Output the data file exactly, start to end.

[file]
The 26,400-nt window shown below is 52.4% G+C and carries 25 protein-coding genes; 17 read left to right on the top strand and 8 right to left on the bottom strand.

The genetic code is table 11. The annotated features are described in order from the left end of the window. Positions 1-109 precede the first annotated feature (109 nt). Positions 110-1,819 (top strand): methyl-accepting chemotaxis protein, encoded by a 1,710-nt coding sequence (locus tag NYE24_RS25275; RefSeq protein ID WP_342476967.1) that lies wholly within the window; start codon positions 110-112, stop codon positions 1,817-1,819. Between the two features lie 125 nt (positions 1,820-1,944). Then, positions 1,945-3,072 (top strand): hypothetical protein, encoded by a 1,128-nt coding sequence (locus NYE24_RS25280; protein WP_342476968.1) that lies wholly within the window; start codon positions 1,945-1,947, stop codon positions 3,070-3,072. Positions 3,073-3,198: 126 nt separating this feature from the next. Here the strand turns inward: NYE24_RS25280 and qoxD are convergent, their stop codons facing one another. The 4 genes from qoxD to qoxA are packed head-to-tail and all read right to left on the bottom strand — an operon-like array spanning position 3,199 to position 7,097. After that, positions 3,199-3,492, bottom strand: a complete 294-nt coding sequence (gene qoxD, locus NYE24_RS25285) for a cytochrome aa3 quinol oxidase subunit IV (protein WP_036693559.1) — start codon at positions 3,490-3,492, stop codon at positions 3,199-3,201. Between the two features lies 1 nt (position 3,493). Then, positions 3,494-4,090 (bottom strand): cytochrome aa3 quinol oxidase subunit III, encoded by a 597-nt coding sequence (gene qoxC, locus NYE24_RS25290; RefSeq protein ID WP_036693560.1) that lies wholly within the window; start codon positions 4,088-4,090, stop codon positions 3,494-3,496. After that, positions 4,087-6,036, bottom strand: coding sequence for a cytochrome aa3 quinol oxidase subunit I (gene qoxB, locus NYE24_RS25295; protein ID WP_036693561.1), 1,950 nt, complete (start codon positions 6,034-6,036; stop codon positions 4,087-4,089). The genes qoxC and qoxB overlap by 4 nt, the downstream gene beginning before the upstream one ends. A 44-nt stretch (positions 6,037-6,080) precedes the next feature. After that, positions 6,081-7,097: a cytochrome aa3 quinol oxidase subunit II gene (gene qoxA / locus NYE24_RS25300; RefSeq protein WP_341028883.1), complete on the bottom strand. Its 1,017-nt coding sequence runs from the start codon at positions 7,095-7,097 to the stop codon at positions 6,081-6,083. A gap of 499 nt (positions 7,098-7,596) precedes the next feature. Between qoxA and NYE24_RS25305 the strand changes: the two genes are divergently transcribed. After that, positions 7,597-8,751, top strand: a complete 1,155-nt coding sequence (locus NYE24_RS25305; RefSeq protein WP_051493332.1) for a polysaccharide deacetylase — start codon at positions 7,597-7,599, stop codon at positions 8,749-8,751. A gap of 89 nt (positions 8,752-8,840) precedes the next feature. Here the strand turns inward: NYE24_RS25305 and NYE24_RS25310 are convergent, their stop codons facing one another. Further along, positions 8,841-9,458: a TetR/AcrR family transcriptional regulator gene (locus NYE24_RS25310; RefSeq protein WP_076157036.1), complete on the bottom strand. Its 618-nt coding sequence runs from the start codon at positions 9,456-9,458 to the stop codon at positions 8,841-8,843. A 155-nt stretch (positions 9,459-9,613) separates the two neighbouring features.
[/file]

The 26,400-nt window shown below is 52.4% G+C and carries 25 protein-coding genes; 17 read left to right on the top strand and 8 right to left on the bottom strand.

The genetic code is table 11. The annotated features are described in order from the left end of the window. Positions 1-109 precede the first annotated feature (109 nt). Positions 110-1,819 (top strand): methyl-accepting chemotaxis protein, encoded by a 1,710-nt coding sequence (locus tag NYE24_RS25275; RefSeq protein ID WP_342476967.1) that lies wholly within the window; start codon positions 110-112, stop codon positions 1,817-1,819. Between the two features lie 125 nt (positions 1,820-1,944). Then, positions 1,945-3,072 (top strand): hypothetical protein, encoded by a 1,128-nt coding sequence (locus NYE24_RS25280; protein WP_342476968.1) that lies wholly within the window; start codon positions 1,945-1,947, stop codon positions 3,070-3,072. Positions 3,073-3,198: 126 nt separating this feature from the next. Here the strand turns inward: NYE24_RS25280 and qoxD are convergent, their stop codons facing one another. The 4 genes from qoxD to qoxA are packed head-to-tail and all read right to left on the bottom strand — an operon-like array spanning position 3,199 to position 7,097. After that, positions 3,199-3,492, bottom strand: a complete 294-nt coding sequence (gene qoxD, locus NYE24_RS25285) for a cytochrome aa3 quinol oxidase subunit IV (protein WP_036693559.1) — start codon at positions 3,490-3,492, stop codon at positions 3,199-3,201. Between the two features lies 1 nt (position 3,493). Then, positions 3,494-4,090 (bottom strand): cytochrome aa3 quinol oxidase subunit III, encoded by a 597-nt coding sequence (gene qoxC, locus NYE24_RS25290; RefSeq protein ID WP_036693560.1) that lies wholly within the window; start codon positions 4,088-4,090, stop codon positions 3,494-3,496. After that, positions 4,087-6,036, bottom strand: coding sequence for a cytochrome aa3 quinol oxidase subunit I (gene qoxB, locus NYE24_RS25295; protein ID WP_036693561.1), 1,950 nt, complete (start codon positions 6,034-6,036; stop codon positions 4,087-4,089). The genes qoxC and qoxB overlap by 4 nt, the downstream gene beginning before the upstream one ends. A 44-nt stretch (positions 6,037-6,080) precedes the next feature. After that, positions 6,081-7,097: a cytochrome aa3 quinol oxidase subunit II gene (gene qoxA / locus NYE24_RS25300; RefSeq protein WP_341028883.1), complete on the bottom strand. Its 1,017-nt coding sequence runs from the start codon at positions 7,095-7,097 to the stop codon at positions 6,081-6,083. A gap of 499 nt (positions 7,098-7,596) precedes the next feature. Between qoxA and NYE24_RS25305 the strand changes: the two genes are divergently transcribed. After that, positions 7,597-8,751, top strand: a complete 1,155-nt coding sequence (locus NYE24_RS25305; RefSeq protein WP_051493332.1) for a polysaccharide deacetylase — start codon at positions 7,597-7,599, stop codon at positions 8,749-8,751. A gap of 89 nt (positions 8,752-8,840) precedes the next feature. Here the strand turns inward: NYE24_RS25305 and NYE24_RS25310 are convergent, their stop codons facing one another. Further along, positions 8,841-9,458: a TetR/AcrR family transcriptional regulator gene (locus NYE24_RS25310; RefSeq protein WP_076157036.1), complete on the bottom strand. Its 618-nt coding sequence runs from the start codon at positions 9,456-9,458 to the stop codon at positions 8,841-8,843. A 155-nt stretch (positions 9,459-9,613) separates the two neighbouring features.